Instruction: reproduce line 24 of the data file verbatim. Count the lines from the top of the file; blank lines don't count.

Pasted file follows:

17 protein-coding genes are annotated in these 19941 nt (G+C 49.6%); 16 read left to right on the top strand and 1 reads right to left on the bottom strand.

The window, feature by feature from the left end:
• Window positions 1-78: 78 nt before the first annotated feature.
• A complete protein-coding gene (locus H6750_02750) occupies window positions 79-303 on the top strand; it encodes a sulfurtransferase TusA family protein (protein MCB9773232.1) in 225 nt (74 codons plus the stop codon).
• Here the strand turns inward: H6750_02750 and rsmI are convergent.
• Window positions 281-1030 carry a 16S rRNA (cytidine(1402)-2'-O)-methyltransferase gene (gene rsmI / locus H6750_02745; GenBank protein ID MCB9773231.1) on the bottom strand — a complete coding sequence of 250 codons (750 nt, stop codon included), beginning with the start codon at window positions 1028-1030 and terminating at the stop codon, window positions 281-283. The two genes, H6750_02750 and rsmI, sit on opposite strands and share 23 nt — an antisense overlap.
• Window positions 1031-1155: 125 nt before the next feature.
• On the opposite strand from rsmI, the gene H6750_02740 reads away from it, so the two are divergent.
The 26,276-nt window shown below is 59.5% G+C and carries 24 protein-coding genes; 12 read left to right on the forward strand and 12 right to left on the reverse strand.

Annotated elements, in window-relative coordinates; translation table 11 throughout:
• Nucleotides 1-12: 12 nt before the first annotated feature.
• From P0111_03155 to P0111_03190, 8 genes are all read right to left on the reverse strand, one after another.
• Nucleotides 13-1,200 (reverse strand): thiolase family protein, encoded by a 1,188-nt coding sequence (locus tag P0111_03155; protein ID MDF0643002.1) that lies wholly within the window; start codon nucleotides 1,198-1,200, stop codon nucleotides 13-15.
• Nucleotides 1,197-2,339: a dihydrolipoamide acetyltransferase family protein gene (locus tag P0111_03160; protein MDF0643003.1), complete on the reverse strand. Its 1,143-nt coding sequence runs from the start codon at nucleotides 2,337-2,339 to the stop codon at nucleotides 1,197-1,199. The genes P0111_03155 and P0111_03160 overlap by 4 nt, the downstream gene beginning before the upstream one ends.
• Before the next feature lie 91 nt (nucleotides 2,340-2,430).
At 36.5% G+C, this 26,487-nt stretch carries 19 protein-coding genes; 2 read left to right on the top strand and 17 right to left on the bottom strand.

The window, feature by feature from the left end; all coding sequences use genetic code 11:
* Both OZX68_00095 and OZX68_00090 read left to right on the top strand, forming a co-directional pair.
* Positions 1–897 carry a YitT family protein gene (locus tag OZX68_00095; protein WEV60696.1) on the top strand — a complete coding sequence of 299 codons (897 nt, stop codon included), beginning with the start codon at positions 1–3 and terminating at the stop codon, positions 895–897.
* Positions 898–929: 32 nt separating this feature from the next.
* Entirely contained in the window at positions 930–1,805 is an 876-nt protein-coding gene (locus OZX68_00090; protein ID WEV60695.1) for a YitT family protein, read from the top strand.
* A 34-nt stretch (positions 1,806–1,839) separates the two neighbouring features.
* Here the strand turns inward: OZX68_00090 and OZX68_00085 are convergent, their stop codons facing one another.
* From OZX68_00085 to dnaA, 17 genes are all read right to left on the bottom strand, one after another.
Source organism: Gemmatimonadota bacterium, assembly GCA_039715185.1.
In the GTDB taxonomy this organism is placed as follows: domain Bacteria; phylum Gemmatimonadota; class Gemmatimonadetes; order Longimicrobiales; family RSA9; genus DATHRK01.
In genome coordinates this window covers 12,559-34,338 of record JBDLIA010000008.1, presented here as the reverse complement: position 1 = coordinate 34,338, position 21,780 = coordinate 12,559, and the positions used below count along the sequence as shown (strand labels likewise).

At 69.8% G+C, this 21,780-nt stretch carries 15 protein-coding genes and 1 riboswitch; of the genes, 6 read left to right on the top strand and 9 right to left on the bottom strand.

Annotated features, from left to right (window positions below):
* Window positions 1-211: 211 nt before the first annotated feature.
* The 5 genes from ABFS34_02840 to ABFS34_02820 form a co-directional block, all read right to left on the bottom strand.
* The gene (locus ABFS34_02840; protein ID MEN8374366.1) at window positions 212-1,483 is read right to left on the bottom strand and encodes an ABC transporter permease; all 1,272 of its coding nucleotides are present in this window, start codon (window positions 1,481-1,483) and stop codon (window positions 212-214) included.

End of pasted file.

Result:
* From OZX68_00085 to dnaA, 17 genes are all read right to left on the bottom strand, one after another.